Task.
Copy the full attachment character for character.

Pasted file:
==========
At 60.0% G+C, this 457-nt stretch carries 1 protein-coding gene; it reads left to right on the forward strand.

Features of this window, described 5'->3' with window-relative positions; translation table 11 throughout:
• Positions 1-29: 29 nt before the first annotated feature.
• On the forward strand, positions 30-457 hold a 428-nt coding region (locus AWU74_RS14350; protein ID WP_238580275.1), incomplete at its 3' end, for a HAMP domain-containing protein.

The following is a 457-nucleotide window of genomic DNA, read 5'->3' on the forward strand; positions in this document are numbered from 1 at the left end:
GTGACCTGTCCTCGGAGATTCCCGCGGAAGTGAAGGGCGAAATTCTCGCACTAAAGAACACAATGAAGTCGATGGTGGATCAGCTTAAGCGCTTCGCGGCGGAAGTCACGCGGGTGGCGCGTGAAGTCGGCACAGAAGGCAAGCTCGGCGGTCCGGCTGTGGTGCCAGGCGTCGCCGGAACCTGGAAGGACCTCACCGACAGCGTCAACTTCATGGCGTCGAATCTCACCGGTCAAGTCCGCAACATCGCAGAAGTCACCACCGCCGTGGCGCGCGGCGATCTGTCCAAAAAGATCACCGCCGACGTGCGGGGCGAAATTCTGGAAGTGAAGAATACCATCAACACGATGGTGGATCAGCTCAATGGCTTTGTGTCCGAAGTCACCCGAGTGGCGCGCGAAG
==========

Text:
At 60.0% G+C, this 457-nt stretch carries 1 protein-coding gene; it reads left to right on the forward strand.

Features of this window, described 5'->3' with window-relative positions; translation table 11 throughout:
• Positions 1-29: 29 nt before the first annotated feature.
• On the forward strand, positions 30-457 hold a 428-nt coding region (locus AWU74_RS14350; protein ID WP_238580275.1), incomplete at its 3' end, for a HAMP domain-containing protein.

The following is a 457-nucleotide window of genomic DNA, read 5'->3' on the forward strand; positions in this document are numbered from 1 at the left end:
GTGACCTGTCCTCGGAGATTCCCGCGGAAGTGAAGGGCGAAATTCTCGCACTAAAGAACACAATGAAGTCGATGGTGGATCAGCTTAAGCGCTTCGCGGCGGAAGTCACGCGGGTGGCGCGTGAAGTCGGCACAGAAGGCAAGCTCGGCGGTCCGGCTGTGGTGCCAGGCGTCGCCGGAACCTGGAAGGACCTCACCGACAGCGTCAACTTCATGGCGTCGAATCTCACCGGTCAAGTCCGCAACATCGCAGAAGTCACCACCGCCGTGGCGCGCGGCGATCTGTCCAAAAAGATCACCGCCGACGTGCGGGGCGAAATTCTGGAAGTGAAGAATACCATCAACACGATGGTGGATCAGCTCAATGGCTTTGTGTCCGAAGTCACCCGAGTGGCGCGCGAAG